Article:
Disordered Eating

What Is Disordered Eating and How to Recognize It?

Eating disorders are psychological conditions that cause a troubled relationship with food and unhealthy eating habits. Disordered eating usually begins with a preoccupation with food, body weight, and body image but it can soon take its toll on your mental and physical health.

Statistics on Disordered Eating

  • According to estimates, 20 million women and 10 million men in the United States will suffer from an eating disorder at some point in their lives.

  • Eating disorders affect about 9 percent of the world’s population.

  • Eating disorders are among the most lethal mental illnesses, coming in second only to an opioid overdose—one person dies due to an eating disorder every 52 minutes.

  • Anorexia nervosa is a mental illness with the highest mortality rate among adolescents.

  • It is believed that a combination of various biological, psychological, and social factors can trigger eating disorders.

What Are the Most Common Eating Disorders?

The most common types of disordered eating involve:

  • Anorexia nervosa

  • Bulimia nervosa

  • Binge eating 

  • Compulsive exercise

Anorexia Nervosa

If you suffer from anorexia, you may see yourself as overweight even though you are dangerously underweight. As a result, you may avoid certain foods, severely restrict your calorie intake, and constantly monitor your weight.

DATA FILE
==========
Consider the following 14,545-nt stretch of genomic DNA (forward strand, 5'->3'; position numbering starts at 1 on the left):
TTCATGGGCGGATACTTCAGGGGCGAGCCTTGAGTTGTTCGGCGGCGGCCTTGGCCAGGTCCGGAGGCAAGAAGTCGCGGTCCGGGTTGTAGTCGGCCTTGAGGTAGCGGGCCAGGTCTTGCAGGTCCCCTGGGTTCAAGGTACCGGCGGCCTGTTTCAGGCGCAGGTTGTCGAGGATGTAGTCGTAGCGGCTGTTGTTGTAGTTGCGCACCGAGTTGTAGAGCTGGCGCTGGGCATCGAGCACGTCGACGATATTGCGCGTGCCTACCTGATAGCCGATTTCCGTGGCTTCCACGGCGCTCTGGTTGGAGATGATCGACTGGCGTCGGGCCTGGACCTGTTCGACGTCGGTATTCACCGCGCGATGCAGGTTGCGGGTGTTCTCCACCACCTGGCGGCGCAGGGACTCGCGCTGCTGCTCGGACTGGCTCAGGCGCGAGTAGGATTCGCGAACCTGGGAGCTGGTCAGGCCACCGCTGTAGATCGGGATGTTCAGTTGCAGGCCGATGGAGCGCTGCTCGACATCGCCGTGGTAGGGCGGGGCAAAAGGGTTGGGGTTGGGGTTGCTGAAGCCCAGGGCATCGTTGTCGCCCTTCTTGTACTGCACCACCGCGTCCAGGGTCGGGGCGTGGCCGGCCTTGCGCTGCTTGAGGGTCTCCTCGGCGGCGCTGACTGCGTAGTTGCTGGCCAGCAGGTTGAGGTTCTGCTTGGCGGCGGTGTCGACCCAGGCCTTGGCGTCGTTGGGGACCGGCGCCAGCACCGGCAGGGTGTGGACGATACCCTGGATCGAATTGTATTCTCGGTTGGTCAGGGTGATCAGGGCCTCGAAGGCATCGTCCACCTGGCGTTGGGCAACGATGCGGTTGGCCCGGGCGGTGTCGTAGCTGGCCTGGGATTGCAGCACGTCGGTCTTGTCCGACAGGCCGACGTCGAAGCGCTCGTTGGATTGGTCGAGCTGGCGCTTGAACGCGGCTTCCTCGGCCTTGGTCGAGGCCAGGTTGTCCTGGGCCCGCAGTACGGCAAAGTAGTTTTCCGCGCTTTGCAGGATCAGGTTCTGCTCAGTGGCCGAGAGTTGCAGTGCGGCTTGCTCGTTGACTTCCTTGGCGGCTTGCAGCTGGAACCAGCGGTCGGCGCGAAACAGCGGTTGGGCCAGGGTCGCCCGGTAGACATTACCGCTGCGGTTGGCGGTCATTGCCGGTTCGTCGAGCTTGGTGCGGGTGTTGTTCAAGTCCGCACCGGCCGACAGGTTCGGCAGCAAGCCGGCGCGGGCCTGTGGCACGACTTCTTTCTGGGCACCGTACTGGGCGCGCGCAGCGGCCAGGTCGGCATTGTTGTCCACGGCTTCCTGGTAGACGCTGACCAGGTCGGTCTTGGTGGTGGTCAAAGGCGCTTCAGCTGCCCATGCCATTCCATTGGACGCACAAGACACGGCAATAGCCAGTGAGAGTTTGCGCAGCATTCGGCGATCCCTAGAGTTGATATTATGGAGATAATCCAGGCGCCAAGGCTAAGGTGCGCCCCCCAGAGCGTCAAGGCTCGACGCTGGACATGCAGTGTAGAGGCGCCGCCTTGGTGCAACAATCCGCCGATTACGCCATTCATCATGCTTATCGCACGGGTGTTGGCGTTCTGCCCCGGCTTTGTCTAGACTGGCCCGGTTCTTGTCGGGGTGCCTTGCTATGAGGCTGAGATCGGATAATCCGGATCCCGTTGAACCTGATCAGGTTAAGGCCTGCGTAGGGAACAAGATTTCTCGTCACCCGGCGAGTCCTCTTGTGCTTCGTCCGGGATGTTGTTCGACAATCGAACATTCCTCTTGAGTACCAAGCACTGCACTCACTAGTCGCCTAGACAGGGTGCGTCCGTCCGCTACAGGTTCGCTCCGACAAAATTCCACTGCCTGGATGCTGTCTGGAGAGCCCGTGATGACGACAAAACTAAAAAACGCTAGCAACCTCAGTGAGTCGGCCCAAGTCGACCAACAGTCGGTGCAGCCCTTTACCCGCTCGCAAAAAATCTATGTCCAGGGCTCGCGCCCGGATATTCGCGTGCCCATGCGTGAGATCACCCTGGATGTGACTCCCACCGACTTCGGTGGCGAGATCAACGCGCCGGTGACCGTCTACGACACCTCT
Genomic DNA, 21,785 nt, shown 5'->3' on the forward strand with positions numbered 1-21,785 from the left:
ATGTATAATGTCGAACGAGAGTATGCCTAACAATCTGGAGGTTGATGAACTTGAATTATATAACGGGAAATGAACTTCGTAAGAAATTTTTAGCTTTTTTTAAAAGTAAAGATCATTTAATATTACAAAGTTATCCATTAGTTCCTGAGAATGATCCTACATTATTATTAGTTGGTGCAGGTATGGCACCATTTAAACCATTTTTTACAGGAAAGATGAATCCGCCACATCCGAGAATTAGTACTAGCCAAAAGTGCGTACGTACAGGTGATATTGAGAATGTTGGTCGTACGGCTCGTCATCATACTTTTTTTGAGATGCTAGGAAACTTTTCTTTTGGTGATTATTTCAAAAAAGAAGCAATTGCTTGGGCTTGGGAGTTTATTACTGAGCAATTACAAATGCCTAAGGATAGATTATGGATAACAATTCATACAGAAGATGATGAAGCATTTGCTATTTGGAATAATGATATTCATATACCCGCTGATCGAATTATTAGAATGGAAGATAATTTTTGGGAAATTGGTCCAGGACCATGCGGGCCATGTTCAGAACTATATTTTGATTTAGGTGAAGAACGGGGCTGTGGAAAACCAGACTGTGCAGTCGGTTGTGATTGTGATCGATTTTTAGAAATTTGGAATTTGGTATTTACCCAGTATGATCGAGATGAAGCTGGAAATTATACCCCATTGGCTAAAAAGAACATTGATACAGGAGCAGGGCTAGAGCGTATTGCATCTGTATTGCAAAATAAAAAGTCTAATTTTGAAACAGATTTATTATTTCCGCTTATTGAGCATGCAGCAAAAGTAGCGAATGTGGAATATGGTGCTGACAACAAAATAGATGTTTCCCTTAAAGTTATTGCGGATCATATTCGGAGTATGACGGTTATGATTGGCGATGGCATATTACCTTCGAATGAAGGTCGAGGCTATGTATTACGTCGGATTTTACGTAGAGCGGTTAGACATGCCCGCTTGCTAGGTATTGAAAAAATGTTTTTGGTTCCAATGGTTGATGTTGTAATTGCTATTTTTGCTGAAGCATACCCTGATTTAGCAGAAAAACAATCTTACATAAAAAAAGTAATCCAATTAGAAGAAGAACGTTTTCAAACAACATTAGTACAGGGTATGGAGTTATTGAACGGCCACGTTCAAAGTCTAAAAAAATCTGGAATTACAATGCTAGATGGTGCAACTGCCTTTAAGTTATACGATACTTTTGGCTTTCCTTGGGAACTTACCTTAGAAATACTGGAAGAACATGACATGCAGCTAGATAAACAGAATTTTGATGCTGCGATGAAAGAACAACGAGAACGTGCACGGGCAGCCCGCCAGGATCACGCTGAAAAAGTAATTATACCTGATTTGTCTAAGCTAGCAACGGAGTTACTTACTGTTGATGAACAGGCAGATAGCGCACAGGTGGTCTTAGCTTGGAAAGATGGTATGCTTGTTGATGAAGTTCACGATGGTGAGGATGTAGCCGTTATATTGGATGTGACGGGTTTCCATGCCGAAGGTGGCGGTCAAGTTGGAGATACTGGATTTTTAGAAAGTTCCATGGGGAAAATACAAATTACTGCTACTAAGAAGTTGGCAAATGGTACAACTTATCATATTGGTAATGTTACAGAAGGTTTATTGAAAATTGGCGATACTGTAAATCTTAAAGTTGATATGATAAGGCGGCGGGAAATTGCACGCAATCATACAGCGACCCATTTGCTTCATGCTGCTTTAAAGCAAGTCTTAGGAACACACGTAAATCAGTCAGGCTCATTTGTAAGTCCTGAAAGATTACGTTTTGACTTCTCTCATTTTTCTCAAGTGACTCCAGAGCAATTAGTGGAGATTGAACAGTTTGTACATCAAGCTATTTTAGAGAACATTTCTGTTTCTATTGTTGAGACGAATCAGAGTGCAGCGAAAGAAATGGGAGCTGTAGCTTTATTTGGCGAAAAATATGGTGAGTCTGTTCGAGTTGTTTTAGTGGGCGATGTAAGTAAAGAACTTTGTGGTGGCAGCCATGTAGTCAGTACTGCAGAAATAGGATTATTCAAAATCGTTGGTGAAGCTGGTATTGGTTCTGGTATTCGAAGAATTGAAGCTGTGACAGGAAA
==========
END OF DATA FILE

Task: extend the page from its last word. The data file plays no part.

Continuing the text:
Bulimia Nervosa

Bulimia nervosa sufferers eat a lot and then reach for self-induced vomiting. During a binge eating phase, you may lose control and not stop eating until you are painfully full. Self-induced vomiting serves to relieve discomfort and make up for the calories you consume.

Binge Eating

Binge eating involves uncontrollably devouring large amounts of food. During a binge eating episode, you may feel out of control. However, you may not restrict calories or use self-induced vomiting to compensate for excessive eating. But you may experience shame, disgust, and guilt for overeating.

Compulsive Exercise

The compulsive exercise involves obsessive workouts to lose weight. If you suffer from compulsive exercise, you may go to the gym not to maintain good health but to punish yourself for eating.

You may prioritize exercise over other daily activities, train even when sick or injured, or feel guilty or anxious if forced to miss a workout for any reason.

Other common eating disorders involve:

  • Pica - eating non-food items.

  • Avoidant Restrictive Food Intake Disorder - dietary restrictions on the amount and type of food consumed, but without any distress about body size and shape.

  • Rumination Disorder - vomiting undigested food, chewing it again, and then swallowing or spitting it out.

When to Seek Help?

Eating disorders can be successfully treated. However, the sooner you recognize and address an eating disorder, the better your chances of recovery.

So, here are some of the symptoms of an eating disorder. While you most likely will not have all of these symptoms at once and eating disorder symptoms often vary between disorders, the following symptoms can provide a general overview of possible red flags.

  • Obsession with body image

  • Food restraints

  • Refusal to eat certain foods

  • Skipping meals

  • Frequent dieting

  • Weight fluctuations

  • Vomiting

  • Binge eating

  • Over-exercising

  • Irregular periods

  • Sleep issues

  • An inability to focus

  • Dizziness

  • Muscle ache

  • Dry skin and hair

  • Weakened immunity 

If you are worried about yourself or a loved one, please don’t hesitate to seek help. Common Ground Psychiatry is here to help. Contact us today to get mental health evaluation for eating disorders, as therapy and medication can help you cope and start the healing process. We will walk beside you on your road to wellness.